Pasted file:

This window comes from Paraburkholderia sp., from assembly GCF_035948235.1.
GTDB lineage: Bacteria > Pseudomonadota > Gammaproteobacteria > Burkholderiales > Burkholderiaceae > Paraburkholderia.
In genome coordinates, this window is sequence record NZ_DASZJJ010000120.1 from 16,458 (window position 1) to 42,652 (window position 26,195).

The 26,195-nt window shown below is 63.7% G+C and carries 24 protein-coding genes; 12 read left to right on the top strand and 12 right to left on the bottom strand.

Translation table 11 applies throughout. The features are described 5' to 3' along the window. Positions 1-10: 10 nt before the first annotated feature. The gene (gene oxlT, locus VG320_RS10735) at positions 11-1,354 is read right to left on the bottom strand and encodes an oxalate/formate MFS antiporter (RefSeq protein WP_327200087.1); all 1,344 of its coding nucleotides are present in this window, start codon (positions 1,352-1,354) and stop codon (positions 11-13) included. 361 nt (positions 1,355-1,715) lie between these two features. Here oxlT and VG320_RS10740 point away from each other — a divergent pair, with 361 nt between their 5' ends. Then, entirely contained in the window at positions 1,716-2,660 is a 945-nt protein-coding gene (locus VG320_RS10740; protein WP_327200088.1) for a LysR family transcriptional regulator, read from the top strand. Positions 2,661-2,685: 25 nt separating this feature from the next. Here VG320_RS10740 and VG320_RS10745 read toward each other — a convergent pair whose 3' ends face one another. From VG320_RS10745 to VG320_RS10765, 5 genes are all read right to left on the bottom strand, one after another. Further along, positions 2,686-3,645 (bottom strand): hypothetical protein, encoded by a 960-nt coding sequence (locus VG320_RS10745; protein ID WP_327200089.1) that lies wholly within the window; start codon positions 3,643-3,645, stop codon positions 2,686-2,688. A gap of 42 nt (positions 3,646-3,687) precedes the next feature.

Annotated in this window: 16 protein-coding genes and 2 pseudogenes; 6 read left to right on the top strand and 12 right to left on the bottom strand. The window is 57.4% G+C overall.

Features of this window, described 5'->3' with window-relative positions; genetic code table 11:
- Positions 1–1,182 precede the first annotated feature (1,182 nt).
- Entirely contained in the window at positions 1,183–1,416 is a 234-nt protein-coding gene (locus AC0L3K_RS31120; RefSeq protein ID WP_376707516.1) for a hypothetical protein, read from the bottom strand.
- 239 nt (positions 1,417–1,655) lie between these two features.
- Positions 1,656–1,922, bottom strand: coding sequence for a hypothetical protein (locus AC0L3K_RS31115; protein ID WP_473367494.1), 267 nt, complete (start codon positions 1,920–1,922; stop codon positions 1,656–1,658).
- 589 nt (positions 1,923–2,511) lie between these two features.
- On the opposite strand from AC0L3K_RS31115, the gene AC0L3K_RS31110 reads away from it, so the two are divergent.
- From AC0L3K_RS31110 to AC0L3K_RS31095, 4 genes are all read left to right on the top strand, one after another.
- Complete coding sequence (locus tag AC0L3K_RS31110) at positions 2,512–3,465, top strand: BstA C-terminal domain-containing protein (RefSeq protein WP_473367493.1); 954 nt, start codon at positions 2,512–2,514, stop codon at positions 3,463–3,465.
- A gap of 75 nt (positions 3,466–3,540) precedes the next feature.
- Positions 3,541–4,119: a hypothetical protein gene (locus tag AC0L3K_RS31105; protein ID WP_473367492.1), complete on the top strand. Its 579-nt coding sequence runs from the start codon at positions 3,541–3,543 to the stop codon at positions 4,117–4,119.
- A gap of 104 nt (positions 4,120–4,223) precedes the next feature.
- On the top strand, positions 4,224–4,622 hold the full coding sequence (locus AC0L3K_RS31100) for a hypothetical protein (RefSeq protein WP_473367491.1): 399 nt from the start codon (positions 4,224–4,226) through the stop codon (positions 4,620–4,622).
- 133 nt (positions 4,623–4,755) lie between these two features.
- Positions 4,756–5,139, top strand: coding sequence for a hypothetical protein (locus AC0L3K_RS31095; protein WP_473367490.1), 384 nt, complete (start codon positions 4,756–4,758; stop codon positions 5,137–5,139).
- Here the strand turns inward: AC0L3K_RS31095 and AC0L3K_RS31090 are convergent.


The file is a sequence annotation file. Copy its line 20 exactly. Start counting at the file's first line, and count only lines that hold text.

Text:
- 133 nt (positions 4,623–4,755) lie between these two features.